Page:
There are rumblings that Brown was to be sent to Triple-A for Victorino's return to ensure playing time, but reliever Antonio Bastardo was shuffled off instead. Pinch-hitter and outfielder Ross Gload was injured in Wednesday night's game and remains day-to-day with a strained right groin, which likely impacted the decision to keep Brown in the majors.

Brown, 22, has a .237/.238/.368 line in 42 plate appearances, although he cranked his first home run on Wednesday.

-- Evan Brunell

For more baseball news, rumors and analysis, follow @cbssportsmlb on Twitter.
Posted on: August 11, 2010 8:29 pm
Edited on: April 18, 2011 12:08 pm

Victorino homers in rehab game

Shane Victorino The Phillies got encouraging news earlier today with Chase Utley and even more good news later as Shane Victorino tripled and homered in his first two at-bats of a rehab assignment at Triple-A Lehigh Valley.

Victorino had a single in two at-bats in his first game Monday. Afterwards, he told the Bucks County Courier Times : "I'm not feeling it at all."

Apparently he's feeling it tonight against the Pawtucket Red Sox. He singled in the first and homered in the third off of Pawtucket lefty Kris Johnson. He is scheduled to play seven innings tonight.

Victorino has been on the disabled list since straining his left abdominal muscle on July 27.

He's scheduled to play nine innings Thursday for the Iron Pigs, but if he's ready now, why not call him up right away?

He'll be back soon enough, and when he is back with the Phillies, does the team send top prospect Domonic Brown back to the minors?

Brown went into Wednesday's game hitting .257/.237/.400 with a homer and 10 RBI in 10 games with the Phillies. He drove in the team's first run Wednesday night against the Dodgers.

With Victorino back, it's likely the Phillies would go back to their regular outfield with Raul Ibanez in left and Jayson Werth in right. For Brown to get in his at-bats, he'll have to go back to the minors until his September call-up.

-- C. Trent Rosecrans

For more baseball news, rumors and analysis, follow @cbssportsmlb on Twitter.

Posted on: August 11, 2010 4:37 pm
Edited on: August 11, 2010 4:52 pm

Utley cleared to swing

Chase Utley Phillies second baseman Chase Utley has been cleared to start swinging a bat, MLB.com's Todd Zolecki tweets .

Utley was scheduled to see the doctor who performed the surgery on his right thumb today and apparently got good news.

Utley had surgery on July 1 and has already been throwing and running, with hitting being the last hurdle. IF he can start swinging, he could be back as soon as the end of the month, slightly ahead of the team's initial eight-week timetable.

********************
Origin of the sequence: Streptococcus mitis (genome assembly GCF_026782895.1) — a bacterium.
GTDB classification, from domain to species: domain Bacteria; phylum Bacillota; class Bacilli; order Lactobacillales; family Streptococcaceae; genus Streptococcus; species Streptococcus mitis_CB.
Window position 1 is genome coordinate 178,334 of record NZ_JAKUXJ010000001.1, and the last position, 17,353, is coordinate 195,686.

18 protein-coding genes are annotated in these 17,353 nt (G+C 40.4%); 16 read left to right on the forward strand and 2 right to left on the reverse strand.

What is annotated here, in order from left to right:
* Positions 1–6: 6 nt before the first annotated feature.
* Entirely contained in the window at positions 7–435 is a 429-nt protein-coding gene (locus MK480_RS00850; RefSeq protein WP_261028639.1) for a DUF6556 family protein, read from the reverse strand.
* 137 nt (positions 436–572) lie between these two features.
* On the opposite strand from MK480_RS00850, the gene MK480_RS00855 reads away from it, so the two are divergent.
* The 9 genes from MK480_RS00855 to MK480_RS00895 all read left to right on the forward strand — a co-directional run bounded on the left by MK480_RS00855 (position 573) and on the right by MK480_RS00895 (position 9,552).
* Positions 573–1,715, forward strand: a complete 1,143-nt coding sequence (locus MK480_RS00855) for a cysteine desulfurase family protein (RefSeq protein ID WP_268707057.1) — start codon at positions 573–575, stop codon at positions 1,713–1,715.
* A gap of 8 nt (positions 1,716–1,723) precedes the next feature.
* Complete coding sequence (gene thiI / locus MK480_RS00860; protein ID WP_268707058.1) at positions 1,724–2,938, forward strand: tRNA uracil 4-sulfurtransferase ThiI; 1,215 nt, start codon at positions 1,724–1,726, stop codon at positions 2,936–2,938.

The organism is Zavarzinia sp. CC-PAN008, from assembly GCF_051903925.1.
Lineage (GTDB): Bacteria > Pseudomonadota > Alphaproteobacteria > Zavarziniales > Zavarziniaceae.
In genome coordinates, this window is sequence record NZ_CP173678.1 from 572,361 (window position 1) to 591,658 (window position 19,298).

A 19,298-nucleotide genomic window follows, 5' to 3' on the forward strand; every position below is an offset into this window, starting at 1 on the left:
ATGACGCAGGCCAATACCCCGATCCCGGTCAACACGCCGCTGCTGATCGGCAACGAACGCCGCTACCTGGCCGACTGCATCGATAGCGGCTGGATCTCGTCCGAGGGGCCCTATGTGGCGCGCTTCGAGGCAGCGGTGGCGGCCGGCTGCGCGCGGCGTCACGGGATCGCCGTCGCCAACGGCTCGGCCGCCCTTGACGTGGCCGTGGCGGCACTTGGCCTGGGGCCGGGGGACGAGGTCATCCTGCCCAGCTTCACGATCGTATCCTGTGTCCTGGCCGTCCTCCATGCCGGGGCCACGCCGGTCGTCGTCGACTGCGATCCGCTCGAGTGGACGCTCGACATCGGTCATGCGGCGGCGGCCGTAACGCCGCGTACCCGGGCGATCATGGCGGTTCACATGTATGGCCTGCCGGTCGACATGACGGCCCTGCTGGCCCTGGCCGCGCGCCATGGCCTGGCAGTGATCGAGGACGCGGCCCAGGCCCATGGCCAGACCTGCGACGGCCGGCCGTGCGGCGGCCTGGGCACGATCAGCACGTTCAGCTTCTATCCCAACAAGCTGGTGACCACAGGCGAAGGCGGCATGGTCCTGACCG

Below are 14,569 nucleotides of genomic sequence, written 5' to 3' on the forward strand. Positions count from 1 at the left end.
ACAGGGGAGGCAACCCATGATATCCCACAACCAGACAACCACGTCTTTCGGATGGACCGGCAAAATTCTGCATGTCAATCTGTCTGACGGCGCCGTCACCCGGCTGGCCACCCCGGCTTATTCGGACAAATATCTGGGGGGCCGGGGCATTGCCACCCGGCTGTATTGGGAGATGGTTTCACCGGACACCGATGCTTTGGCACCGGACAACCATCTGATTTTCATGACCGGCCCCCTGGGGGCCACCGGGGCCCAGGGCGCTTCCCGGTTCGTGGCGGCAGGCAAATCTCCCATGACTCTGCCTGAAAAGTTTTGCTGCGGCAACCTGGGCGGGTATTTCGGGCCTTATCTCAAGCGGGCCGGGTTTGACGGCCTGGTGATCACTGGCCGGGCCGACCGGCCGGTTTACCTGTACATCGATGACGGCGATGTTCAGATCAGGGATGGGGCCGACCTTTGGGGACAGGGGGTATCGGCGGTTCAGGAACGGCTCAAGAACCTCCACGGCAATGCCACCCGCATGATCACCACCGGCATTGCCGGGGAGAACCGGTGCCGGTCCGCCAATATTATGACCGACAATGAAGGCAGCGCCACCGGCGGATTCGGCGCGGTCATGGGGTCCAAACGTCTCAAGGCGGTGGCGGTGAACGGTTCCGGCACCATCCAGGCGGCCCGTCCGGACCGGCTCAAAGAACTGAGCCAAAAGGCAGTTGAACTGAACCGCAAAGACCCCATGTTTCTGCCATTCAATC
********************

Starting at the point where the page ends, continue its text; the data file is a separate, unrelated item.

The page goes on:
-- C. Trent Rosecrans

For more baseball news, rumors and analysis, follow @cbssportsmlb on Twitter.
Category: MLB
Posted on: August 9, 2010 10:58 am
Edited on: August 9, 2010 1:15 pm

Utley growing stronger on sidelines

Chase Utley If the Phillies are trying to find a silver lining in Chase Utley's injury that has knocked him out since late June, Utley knows exactly what it is.

"I've been able to lift a lot more, both legs and upper body," the second baseman told the Philadelphia News .

"I think it will help, just being a little bit stronger at this point of the year ... Last year I lost five pounds. In years before I've lost up to 10 pounds. So right now I'm about the same weight I was breaking spring training."

Most baseball players tend to lose five or more pounds over the course of the regular season, as weightlifting can be tough to fit into the regular season's schedule. It doesn't help that players burn calories during games either, which is why many players tend to slim down as the season goes on.

Durability is a key aspect of a player's skillset, and while many players are able to hold up over the grind, a fair amount see production slip off -- and Utley is no exception. Over his career in April, the All-Star hits .306/.398/.598 with a home run every 13.9 at-bats. In September, he slips to .267/.356/.469 with a homer every 20.5 at-bats. He also struggles in August as well, the famed dog days.

The only time Utley has drastically outperformed his September numbers came in 2007 when he was sidelined with a broken hand for a month, returning to the lineup in late August.

The Phillies have done everything they can to try to supplant Boston as the most snakebit team in the majors. While they haven't quite reached Boston's "talent" in this area, the fact that they have been able to withstand an onslaught of injuries to players such as Utley, Ryan Howard, Placido Polanco and Shane Victorino while remaining in the postseason hunt is impressive.

The Phils are just two games back of the Braves for the NL East Division and a half-game behind the Giants for the wild card. Adding a rested and powerful Utley just might make all the difference down the stretch.

-- Evan Brunell

For more baseball news, rumors and analysis, follow @cbssportsmlb on Twitter.

Category: MLB
Posted on: August 6, 2010 9:08 pm

Pedroia, Utley making strides

Baseball's two best second basemen are on the mend. Dustin Pedroia ran before the Red Sox game at Yankee Stadium and Chase Utley showed up at Citizen Bank Park before the Phillies' game against the Mets without a splint on his right hand.

Both teams made sure to temper any optimism about a quick return, though.

Pedroia ran sprints and manager Terry Francona told reporters his start isn't running naturally on his broken foot.

"I thought he made a lot of improvement, which is great," Francona said. "It's still healing. For him to accept that is very difficult. But I thought he had a good day. For him, a good day is not going to be until he is in the lineup."

That's still likely more than a week away.

Although Utley said he's not allowed to hit or throw until he sees a doctor next week, but has taken ground balls for the past few weeks.

Utley told reporters that he'd like to return by the end of this month -- which would be right at eight weeks, the initial prognosis.

"I'm extremely eager to get back," Utley said. "I've been going nuts on the bench."

-- C. Trent Rosecrans

For more baseball news, rumors and analysis, follow @cbssportsmlb on Twitter.

The views expressed in this blog are solely those of the author and do not reflect the views of CBS Sports or CBSSports.com